The cast also includes Louis C.K., Bobby Cannavale, Andrew Dice Clay, Peter Sarsgaard, Michael Stuhlbarg, Alden Ehrenreich, Max Casella, and Tammy Blanchard.
After everything in her life falls to pieces, including her marriage to wealthy businessman Hal (Baldwin), elegant New York socialite Jasmine (Blanchett) moves into her sister Ginger’s (Hawkins) modest apartment in San Francisco to try to pull herself back together again.
Jasmine arrives in San Francisco in a fragile mental state, her head reeling from the cocktail of anti-depressants she’s on. While still able to project her aristocratic bearing, Jasmine is emotionally precarious and lacks any practical ability to support herself. She disapproves of Ginger’s boyfriend Chili (Cannavale), who she considers another “loser” like Ginger’s ex-husband Augie (Clay). Ginger, recognizing but not fully understanding her sister’s psychological instability, suggests that she pursue interior design, a career she correctly intuits that Jasmine won’t feel is beneath her. In the meantime, Jasmine begrudgingly accepts work as the receptionist in a dentist’s office, where she attracts the unwanted attentions of her boss, Dr. Flicker (Stuhlbarg).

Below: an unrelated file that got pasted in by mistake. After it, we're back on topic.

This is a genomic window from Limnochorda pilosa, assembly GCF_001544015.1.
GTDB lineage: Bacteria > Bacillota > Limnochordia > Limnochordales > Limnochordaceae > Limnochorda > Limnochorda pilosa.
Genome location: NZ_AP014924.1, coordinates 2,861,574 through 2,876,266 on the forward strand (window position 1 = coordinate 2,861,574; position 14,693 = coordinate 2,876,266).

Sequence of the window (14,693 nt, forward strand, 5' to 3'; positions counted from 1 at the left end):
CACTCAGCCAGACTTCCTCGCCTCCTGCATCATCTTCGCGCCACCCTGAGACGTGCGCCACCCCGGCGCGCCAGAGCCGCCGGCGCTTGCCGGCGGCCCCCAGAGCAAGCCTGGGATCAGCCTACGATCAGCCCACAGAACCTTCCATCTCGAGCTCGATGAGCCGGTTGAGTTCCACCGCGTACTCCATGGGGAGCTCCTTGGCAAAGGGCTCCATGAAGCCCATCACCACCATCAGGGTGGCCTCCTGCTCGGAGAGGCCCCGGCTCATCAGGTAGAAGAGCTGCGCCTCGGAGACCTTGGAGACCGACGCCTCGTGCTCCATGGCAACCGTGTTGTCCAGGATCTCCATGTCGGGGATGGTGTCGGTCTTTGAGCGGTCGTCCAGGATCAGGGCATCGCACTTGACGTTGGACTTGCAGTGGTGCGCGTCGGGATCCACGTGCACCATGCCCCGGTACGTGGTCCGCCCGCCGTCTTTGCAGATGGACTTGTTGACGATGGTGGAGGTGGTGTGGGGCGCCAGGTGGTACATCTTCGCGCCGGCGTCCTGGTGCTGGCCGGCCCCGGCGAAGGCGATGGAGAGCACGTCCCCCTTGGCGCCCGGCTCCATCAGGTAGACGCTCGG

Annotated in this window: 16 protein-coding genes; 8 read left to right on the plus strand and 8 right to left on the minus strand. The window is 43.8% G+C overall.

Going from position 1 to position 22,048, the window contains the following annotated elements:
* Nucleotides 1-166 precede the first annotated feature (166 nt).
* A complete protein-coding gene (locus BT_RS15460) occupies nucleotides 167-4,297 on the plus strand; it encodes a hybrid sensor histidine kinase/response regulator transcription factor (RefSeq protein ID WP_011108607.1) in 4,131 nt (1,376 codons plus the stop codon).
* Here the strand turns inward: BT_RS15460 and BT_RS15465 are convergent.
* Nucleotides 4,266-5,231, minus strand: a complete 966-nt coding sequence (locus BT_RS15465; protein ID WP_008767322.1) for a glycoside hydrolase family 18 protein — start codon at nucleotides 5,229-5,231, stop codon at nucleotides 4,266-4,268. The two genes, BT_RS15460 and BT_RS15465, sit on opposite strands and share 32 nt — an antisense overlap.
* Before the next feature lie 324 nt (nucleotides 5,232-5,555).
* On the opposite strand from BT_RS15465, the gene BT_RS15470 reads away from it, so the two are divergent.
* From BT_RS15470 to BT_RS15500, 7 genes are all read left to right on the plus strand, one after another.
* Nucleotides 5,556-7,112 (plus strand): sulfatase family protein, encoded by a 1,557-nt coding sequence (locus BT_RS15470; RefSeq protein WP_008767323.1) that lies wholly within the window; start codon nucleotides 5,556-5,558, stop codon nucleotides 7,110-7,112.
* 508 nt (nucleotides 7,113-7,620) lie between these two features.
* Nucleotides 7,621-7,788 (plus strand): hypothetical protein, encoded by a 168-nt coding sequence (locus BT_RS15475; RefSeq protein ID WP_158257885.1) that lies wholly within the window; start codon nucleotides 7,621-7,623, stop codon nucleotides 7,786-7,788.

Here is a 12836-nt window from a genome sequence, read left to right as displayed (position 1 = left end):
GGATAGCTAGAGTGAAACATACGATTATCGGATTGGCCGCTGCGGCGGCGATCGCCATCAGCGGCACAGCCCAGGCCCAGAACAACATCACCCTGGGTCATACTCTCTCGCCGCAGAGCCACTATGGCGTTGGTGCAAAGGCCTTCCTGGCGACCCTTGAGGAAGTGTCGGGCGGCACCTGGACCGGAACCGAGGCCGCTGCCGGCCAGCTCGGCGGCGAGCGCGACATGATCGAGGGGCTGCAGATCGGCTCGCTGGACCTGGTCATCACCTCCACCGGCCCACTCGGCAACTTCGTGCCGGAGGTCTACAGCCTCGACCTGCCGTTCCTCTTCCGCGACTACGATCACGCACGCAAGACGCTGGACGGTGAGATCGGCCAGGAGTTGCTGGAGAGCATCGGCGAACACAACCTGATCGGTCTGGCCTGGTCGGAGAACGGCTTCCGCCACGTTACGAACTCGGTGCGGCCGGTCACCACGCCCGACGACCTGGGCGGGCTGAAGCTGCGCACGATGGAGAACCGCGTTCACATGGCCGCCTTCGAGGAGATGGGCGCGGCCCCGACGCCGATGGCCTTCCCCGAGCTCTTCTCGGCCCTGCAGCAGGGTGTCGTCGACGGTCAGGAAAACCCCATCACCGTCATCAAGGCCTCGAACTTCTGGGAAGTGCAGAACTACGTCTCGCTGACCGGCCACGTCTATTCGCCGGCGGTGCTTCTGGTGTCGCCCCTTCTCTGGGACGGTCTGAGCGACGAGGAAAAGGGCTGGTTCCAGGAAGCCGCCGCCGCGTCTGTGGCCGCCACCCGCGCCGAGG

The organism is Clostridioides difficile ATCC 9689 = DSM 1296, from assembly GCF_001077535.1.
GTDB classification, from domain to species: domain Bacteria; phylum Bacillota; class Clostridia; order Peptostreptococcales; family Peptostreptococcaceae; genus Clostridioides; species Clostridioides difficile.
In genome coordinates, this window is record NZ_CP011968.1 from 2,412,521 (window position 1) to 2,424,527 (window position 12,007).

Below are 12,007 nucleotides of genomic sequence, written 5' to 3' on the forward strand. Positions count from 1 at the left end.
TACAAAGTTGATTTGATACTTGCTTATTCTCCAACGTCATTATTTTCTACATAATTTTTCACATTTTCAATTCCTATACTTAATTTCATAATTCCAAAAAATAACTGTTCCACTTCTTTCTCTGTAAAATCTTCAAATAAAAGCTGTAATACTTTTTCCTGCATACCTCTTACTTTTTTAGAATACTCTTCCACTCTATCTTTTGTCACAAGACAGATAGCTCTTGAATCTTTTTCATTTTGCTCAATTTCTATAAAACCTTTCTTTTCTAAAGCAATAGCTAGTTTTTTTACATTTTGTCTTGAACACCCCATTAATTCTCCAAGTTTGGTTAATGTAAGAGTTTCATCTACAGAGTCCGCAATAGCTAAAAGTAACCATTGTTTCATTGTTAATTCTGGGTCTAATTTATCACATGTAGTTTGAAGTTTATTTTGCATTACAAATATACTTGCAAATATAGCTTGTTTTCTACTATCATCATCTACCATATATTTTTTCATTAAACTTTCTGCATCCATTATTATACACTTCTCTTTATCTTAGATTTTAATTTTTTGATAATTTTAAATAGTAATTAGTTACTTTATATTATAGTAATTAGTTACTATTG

Feeling that her sister might be right about her poor taste in men, Ginger starts seeing Al (Louis C.K.), a sound engineer whom she considers as a step up from Chili. Jasmine sees a potential lifeline when she meets Dwight (Sarsgaard), a diplomat who is quickly smitten with her beauty, sophistication and style.
Jasmine’s flaw is that she derives her worth from the way she’s perceived by others, while she herself is blind to what is going around her. Jasmine earns our compassion because she is the unwitting instrument of her own downfall.
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